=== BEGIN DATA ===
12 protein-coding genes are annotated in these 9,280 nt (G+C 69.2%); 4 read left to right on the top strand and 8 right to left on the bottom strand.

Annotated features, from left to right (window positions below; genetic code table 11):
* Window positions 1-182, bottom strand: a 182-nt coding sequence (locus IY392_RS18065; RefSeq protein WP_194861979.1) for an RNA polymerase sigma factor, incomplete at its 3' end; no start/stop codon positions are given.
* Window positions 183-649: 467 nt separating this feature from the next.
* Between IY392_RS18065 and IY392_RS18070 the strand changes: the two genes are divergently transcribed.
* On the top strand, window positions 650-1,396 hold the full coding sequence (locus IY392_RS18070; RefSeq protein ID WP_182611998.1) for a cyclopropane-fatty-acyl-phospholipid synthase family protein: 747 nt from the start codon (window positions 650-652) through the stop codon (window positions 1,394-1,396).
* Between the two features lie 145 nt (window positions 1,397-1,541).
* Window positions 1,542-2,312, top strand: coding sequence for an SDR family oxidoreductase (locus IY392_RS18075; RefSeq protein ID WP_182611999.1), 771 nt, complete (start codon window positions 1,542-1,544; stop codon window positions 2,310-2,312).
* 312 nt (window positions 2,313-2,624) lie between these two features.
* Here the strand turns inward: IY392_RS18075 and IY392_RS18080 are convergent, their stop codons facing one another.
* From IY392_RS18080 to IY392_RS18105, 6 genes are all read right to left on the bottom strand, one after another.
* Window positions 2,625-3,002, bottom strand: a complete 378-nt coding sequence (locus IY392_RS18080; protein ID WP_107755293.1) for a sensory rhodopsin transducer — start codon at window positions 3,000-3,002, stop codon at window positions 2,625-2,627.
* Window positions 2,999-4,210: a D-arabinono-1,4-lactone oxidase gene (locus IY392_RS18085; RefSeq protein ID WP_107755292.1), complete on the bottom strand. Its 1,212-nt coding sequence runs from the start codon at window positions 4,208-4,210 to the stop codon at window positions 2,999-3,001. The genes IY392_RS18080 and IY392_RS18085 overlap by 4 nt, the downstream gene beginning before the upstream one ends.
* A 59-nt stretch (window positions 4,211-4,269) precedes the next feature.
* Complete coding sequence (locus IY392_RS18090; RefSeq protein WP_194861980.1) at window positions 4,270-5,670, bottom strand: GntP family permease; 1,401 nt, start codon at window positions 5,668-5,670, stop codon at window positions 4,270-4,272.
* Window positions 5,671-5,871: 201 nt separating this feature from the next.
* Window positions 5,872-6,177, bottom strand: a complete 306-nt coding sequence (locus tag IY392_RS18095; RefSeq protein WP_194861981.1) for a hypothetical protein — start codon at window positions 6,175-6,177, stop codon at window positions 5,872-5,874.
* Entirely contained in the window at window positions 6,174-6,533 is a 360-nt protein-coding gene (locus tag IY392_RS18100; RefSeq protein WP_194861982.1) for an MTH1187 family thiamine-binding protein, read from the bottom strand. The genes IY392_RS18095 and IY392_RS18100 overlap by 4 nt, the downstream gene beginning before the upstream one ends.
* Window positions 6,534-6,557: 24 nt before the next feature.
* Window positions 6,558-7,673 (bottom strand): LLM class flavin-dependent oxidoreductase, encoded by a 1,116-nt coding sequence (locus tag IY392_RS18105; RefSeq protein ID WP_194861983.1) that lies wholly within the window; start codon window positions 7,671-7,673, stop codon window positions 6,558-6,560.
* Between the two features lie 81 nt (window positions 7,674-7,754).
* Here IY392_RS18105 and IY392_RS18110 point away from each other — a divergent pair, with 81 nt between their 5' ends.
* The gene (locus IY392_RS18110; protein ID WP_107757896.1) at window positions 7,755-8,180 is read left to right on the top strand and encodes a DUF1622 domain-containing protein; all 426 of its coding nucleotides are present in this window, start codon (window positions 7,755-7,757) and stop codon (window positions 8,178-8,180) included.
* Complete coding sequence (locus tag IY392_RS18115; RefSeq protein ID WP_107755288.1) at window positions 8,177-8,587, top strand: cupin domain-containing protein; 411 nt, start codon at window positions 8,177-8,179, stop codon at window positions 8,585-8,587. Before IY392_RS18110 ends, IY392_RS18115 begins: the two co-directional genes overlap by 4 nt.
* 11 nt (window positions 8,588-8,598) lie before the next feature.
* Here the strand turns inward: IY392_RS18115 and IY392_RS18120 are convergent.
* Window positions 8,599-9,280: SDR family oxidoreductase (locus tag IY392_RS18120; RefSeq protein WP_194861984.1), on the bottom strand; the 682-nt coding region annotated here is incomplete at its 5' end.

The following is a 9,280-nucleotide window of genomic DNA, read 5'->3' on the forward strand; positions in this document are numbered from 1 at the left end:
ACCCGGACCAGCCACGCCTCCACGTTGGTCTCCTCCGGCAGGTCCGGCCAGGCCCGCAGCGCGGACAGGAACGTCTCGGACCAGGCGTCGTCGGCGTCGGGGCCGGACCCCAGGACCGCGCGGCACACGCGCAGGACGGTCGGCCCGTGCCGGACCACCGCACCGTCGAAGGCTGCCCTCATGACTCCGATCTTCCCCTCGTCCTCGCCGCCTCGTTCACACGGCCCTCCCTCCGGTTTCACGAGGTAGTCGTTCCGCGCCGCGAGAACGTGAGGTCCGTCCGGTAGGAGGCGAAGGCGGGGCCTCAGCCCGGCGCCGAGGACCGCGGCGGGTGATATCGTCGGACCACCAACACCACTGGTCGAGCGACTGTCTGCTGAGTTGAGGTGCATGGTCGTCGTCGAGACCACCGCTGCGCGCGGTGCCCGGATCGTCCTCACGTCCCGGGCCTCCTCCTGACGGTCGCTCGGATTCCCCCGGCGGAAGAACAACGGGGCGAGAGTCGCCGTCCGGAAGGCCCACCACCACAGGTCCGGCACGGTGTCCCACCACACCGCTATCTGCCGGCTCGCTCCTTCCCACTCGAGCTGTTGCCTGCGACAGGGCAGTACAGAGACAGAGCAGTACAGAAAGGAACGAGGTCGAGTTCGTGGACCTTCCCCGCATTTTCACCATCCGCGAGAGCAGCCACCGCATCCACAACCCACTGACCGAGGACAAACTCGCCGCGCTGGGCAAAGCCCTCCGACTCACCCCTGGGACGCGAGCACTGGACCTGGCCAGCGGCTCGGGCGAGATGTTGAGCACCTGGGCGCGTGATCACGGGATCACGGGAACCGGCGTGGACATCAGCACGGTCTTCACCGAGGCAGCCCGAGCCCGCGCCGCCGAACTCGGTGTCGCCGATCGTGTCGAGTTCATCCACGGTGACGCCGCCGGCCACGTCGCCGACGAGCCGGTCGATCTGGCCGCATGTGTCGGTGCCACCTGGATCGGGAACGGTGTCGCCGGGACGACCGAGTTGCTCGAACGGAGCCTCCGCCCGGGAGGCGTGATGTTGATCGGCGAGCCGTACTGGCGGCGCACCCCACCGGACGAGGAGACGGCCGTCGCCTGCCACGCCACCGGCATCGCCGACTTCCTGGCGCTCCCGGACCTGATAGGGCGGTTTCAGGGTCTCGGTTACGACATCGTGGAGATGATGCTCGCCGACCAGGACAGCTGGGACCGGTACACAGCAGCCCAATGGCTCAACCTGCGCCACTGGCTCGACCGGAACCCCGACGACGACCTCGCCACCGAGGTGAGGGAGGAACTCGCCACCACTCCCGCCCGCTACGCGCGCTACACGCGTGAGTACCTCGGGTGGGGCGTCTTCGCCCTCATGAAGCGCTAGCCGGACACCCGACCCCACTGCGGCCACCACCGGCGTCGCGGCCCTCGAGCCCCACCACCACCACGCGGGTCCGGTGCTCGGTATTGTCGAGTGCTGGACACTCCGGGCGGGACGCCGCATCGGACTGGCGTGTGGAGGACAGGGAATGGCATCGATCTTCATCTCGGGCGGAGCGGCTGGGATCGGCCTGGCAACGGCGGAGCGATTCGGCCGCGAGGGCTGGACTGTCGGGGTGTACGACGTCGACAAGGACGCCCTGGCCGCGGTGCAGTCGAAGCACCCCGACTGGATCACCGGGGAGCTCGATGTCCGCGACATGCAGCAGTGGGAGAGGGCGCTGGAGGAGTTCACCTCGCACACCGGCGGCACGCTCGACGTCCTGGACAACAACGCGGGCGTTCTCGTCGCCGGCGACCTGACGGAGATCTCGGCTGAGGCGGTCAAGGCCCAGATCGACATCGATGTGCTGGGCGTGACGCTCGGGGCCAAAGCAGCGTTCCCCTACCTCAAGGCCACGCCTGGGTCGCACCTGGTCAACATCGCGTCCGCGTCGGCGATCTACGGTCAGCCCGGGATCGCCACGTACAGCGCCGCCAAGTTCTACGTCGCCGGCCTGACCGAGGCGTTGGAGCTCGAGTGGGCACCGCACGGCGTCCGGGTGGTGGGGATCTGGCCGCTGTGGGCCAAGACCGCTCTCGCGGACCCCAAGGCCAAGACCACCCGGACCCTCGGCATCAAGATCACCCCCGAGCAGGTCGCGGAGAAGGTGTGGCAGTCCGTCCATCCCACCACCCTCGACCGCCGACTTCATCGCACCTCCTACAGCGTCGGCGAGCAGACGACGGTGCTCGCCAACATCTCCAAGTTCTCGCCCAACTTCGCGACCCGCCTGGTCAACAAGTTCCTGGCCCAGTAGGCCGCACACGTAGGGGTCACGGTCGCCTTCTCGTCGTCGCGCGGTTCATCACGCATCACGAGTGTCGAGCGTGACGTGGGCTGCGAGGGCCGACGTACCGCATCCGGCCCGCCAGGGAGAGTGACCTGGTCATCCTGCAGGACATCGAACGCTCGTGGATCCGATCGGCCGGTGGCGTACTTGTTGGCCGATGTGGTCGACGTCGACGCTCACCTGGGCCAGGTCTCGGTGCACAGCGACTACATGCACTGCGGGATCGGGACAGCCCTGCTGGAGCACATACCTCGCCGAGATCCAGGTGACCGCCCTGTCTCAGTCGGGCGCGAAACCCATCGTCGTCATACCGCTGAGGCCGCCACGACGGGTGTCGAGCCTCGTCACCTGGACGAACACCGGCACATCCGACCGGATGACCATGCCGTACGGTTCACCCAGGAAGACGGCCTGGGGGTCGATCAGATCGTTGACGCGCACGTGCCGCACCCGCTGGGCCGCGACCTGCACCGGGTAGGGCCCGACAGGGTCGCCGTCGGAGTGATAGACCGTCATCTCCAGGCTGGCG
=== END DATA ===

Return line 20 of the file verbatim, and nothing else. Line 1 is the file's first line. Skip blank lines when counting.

* Window positions 6,558-7,673 (bottom strand): LLM class flavin-dependent oxidoreductase, encoded by a 1,116-nt coding sequence (locus tag IY392_RS18105; RefSeq protein ID WP_194861983.1) that lies wholly within the window; start codon window positions 7,671-7,673, stop codon window positions 6,558-6,560.